- Legs and feet swelling
- Dizziness or fainting
How is it diagnosed?
Mitral stenosis is diagnosed with a colordoppler echocardiogram.
How is it treated?
The goal of treatment is to improve heart function, reduce symptoms and/or avoid possible future complications.
In the early stages of the disease, especially in patients with mild to moderate mitral stenosis and modest symptoms, periodic clinical checks are recommended.
Although drugs cannot treat the valve defect, medical therapy may be indicated to treat symptoms or prevent complications.
Medical therapy may include: diuretics to reduce fluid buildup in the lungs, antithrombotic drugs (anticoagulants) to prevent thrombus formation, beta blockers to reduce heart rate and promote filling of the heart, antiarrhythmics to treat atrial fibrillation or other rhythm disorders, antibiotics to prevent recurrence of rheumatic fever if this is the cause of the valvulopathy.
Surgery for the treatment of mitral stenosis may be repair or replacement.
Both repair and replacement surgery are performed with cardiac arrest and extracorporeal circulation.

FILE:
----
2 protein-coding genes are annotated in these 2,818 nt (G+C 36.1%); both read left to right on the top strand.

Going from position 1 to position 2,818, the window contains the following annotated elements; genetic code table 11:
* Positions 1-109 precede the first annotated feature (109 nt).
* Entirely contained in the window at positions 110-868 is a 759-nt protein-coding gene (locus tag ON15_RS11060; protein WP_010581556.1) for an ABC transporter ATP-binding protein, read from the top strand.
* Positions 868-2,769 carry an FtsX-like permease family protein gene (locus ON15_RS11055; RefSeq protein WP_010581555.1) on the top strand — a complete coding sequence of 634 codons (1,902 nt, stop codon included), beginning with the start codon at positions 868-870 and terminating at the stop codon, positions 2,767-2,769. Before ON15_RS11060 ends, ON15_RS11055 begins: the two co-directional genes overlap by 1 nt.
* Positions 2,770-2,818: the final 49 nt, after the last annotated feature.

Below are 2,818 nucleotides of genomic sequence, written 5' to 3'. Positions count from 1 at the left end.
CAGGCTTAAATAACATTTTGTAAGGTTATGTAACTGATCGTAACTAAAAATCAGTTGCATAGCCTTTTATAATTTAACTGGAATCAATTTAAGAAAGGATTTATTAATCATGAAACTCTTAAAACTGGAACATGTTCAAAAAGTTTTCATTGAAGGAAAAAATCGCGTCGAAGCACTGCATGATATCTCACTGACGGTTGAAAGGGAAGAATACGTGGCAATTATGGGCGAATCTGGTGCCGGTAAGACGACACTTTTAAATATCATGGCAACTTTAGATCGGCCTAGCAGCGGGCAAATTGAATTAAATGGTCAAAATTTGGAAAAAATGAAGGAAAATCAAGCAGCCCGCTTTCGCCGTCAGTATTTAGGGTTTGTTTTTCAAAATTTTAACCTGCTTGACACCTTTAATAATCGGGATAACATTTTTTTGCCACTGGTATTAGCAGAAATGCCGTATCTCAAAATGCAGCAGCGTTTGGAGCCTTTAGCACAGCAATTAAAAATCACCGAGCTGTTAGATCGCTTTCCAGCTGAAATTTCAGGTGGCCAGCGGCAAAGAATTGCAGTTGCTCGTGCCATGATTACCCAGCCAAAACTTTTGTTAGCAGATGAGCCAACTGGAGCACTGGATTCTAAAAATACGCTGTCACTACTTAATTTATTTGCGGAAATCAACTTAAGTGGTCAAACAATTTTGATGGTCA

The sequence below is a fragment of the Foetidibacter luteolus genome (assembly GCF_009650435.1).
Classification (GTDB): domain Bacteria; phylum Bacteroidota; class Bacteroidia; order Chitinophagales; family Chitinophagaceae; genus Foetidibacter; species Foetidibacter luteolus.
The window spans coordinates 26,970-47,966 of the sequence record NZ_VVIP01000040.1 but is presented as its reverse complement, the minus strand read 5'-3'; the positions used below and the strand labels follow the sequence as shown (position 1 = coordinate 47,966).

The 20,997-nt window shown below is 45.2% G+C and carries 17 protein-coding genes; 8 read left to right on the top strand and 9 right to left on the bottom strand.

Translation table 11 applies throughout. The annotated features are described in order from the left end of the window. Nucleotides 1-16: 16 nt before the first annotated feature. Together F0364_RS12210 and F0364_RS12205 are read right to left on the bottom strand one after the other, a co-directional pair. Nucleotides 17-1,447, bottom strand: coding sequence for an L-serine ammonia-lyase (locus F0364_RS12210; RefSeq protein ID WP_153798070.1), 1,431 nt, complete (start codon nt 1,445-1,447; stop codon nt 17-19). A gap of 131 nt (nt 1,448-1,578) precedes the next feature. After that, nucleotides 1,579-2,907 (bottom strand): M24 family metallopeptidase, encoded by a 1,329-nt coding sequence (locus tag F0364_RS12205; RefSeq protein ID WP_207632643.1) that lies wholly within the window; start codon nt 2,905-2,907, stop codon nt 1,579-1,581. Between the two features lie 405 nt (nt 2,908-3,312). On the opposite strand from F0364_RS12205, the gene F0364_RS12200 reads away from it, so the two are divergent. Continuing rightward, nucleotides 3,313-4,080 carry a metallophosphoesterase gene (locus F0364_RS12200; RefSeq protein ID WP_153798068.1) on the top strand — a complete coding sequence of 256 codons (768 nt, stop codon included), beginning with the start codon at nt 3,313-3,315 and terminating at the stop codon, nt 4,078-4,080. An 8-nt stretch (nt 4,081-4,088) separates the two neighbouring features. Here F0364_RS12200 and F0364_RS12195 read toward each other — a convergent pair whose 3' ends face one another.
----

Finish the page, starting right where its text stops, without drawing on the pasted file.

Surgical options include:
Commissurotomy. Surgical procedures may include: a) removal of calcifications that usually alter the profile and thickness of the flaps, occupy the annular tissue, and are responsible for the fusion of the areas where the flaps meet or commissure; b) mobilization of the flaps and subvalvular apparatus; c) eventual reinforcement of the ring (annulus) surrounding the valve by implanting an artificial ring (annuloplasty).
Valve replacement. In case the commissurotomy is not possible or does not guarantee an optimal and lasting result (valve apparatus extremely calcified in all its components), the replacement of the mitral valve with a prosthesis is indicated:
mechanical, robust and durable enough to be considered a permanent solution. The metal materials comprising it require the patient to follow an anticoagulant therapy for life to prevent the formation of clots (embolism).